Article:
The reason you don’t see it on the site right now is because once I tried to implement it into a site header, it looked terrible. A little too cheesy, and a little too adult-like.
Failing to find anything better on Graphic River, I did a search over on iStockPhoto. iStockPhoto is where I buy all of those little 3D white men images, for anyone interested. I found this yellow design and immediately loved it.
For about two weeks before launch, that graphic was solely the logo / header for the website. I didn’t change it and really liked how it looked. It wasn’t until I was messing around with some chain images on Photoshop – with the intention of using chains as dividers on the page – that I had the idea to incorporate them with the logo.
So, with a little more hacking, I interlinked (no pun intended) the chain and the XXX logo together. It only took around five minutes to do, and I think it was a much better end result.
If you’re not very skilled in Photoshop but do have the software, I recommend you check out the Logo section on Graphic River to see what people have already created. Some of them are very professional and can be picked up for between $3-$5. All you have to do would be to change the text to the name of your site which is a one minute job.
Another option that a number of bloggers use is 99Designs. It’s not cheap – you’re looking at a minimum of around $199 for a logo (when I last checked) – but you’ll have access to some of the best design talent on the internet. Whats more, you’ll usually have more than a dozen designers submitting logo entries so you just go ahead and pick your favourite.
I’ll be totally honest and say that I really haven’t looked around the market for what membership site solutions are available. The reason for that is because I found a service that works and it comes with great support. With simple WordPress integration as well, there’s not one problem that makes me want to look elsewhere.
That software, is Wishlist Member (non-affiliate link).
Wishlist makes it easy to:
…and much more. Members can be auto upgraded to a different level after a certain amount of time which is perfect for sites which have a monthly fee, then you can drip-feed more content to your members and so on.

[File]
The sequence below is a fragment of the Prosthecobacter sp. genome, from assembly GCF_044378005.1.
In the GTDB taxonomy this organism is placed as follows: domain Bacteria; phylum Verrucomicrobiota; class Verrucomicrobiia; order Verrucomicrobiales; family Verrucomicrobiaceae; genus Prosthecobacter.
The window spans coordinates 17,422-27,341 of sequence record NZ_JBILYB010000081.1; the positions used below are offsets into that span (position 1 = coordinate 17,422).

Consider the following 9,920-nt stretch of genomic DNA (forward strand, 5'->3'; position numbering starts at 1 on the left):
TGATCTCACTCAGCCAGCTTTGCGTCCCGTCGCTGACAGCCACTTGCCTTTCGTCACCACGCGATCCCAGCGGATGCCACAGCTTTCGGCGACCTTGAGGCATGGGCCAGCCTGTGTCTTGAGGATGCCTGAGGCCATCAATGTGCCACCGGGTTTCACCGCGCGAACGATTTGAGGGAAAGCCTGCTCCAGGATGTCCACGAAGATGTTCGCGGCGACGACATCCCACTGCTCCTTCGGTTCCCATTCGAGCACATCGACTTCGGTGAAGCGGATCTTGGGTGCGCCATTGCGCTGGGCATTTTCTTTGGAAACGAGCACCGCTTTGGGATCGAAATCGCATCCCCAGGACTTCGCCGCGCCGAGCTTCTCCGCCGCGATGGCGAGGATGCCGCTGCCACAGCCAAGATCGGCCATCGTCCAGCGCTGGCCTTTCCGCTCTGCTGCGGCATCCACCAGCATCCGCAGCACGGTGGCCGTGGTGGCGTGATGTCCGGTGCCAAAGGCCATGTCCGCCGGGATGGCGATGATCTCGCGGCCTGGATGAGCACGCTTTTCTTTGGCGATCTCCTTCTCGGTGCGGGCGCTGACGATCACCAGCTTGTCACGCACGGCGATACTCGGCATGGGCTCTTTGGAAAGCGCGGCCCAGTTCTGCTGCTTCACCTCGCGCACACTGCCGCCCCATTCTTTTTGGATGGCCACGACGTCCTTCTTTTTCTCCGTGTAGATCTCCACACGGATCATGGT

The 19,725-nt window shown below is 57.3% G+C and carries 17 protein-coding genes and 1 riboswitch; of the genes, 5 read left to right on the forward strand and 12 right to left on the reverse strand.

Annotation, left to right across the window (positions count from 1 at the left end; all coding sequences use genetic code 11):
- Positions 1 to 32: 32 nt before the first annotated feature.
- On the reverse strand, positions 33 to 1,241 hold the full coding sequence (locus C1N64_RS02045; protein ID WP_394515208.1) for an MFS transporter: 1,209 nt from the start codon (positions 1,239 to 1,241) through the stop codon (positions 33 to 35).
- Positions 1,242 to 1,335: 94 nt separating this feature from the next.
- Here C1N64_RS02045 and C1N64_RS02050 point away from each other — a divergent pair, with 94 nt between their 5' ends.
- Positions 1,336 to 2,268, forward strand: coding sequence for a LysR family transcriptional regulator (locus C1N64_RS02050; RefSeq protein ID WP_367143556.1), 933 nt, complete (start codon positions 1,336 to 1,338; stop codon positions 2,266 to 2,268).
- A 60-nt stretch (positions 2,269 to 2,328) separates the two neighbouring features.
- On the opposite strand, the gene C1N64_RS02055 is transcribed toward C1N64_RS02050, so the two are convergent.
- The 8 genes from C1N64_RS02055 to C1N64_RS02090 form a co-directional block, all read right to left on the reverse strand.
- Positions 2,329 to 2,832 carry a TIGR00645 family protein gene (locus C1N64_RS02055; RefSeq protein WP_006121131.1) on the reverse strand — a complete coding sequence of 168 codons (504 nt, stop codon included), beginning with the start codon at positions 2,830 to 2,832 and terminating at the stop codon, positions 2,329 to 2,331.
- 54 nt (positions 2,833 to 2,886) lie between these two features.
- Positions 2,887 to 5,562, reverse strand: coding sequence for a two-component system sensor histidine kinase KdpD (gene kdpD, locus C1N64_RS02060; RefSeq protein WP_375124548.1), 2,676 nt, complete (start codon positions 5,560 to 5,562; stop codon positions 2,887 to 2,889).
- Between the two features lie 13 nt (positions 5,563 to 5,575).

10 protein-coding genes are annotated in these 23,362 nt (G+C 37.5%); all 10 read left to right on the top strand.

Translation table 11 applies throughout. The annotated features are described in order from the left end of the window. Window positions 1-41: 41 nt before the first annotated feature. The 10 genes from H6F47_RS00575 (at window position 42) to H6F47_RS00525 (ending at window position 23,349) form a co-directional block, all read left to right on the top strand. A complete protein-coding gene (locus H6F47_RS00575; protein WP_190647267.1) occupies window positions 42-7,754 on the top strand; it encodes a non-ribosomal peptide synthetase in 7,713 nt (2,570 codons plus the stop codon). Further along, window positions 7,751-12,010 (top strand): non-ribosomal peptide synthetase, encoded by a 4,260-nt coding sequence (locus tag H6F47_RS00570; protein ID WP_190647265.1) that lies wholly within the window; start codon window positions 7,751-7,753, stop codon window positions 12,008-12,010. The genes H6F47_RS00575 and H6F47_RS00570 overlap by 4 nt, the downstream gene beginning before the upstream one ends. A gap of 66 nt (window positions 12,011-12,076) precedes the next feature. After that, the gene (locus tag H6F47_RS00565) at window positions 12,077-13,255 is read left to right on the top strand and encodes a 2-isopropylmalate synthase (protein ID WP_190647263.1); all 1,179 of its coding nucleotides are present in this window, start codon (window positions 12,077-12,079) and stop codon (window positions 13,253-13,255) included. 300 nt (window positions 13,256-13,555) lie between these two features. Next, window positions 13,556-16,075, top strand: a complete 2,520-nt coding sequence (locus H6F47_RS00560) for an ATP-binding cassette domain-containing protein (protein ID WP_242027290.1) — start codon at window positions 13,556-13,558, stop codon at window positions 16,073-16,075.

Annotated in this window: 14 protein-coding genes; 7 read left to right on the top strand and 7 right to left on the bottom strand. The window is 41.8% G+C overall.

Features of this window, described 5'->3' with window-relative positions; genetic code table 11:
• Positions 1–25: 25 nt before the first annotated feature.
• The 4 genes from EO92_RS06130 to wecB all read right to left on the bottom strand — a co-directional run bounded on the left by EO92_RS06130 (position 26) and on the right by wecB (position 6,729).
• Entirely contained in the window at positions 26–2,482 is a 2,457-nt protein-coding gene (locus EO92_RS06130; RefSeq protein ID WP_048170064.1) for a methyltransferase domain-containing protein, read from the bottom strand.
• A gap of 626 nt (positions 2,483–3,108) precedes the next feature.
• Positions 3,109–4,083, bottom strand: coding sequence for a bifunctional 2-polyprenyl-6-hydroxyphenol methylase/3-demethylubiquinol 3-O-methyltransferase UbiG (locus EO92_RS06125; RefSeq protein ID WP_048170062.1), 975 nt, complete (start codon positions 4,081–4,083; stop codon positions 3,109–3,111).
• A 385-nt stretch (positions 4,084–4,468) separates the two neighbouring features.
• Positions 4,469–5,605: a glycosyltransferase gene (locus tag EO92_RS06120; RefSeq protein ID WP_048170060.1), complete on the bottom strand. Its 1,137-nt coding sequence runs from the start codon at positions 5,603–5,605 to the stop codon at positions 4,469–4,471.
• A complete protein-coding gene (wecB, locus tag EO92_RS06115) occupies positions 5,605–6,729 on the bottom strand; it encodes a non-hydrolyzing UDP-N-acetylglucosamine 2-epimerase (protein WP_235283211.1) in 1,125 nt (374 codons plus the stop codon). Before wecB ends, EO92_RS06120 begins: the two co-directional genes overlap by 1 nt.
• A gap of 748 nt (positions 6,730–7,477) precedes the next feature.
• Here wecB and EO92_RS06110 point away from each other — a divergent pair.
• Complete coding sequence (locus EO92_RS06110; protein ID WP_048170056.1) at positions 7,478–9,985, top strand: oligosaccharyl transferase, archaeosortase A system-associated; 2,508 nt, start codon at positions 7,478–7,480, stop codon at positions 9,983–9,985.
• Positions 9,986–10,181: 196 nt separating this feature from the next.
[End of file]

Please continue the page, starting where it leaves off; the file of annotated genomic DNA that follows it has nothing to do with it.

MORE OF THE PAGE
Wishlist set-up is very easy – you install it just like a WordPress plugin – and I can connect it with Clickbank and Aweber now in less than 5 minutes with no issues. The only criticism I have for them is that they automatically add a link to the footer of your website which gives them a nice anchor text backlink.
This can be easily removed, but it seems pretty sneaky from my point of view. That being said, they’re ranking number 1 in Google for that specific phrase (“membership site software”) so I guess it’s working for them.
Usually I would like to give you other options but I honestly haven’t played with anything else for a long time. I’ve heard some good things about Amember if Wishlist doesn’t seem to be for you.
Anyone who follows this site for a long time knows that I hate selling. If I could put up a ‘buy now’ link and nothing else I would totally do that. I don’t actually have a dislike for it in any other industry I’m a part of, but there is automatically a negative stigma attached to promoting anything in the marketing / seo world.
That being said, I’ve created a product I’m really proud of and has already changed people’s lives. That might sound a little over the top, but the amount of emails I’m getting from people saying “I’m finally getting rankings, traffic & making money” is more than I could ever have envisioned. You’ll see quite a few of those – with permission to share them – on the sales page.
The first iteration of the sales page was as non-spammy and selly as I could make it. It was really broken down into 4 sections:
It was probably the shortest sales page you’ve seen in the IM world.
The sales page worked well, at least meaning that we got far more sales than we ever imagined. But, of course, a lot of people bought it because of me. I’m not saying that to brag – people will buy your products just because of you as well – but to emphasise how trust and a reputation go a long way when it comes to selling products.
Soon after launch, Diggy went out to speak to some JV (joint venture) managers and copywriters who we were willing to pay for advice on increasing the conversions of the sales page. One of them, Michael, gave us some fantastic initial advice on the call, but his services weren’t available until the end of June, which was later than we were planning to do the public launch.
Some of his advice included:
I’m possibly about to get into too much detail, but that’s what I like to think my job on ViperChill is that sets me apart a little. Regarding the last point, the font I had originally used for the sales page was Qlassik Bold, a free font which you’ll find on both of my OptinSkin and PostSkin sales pages.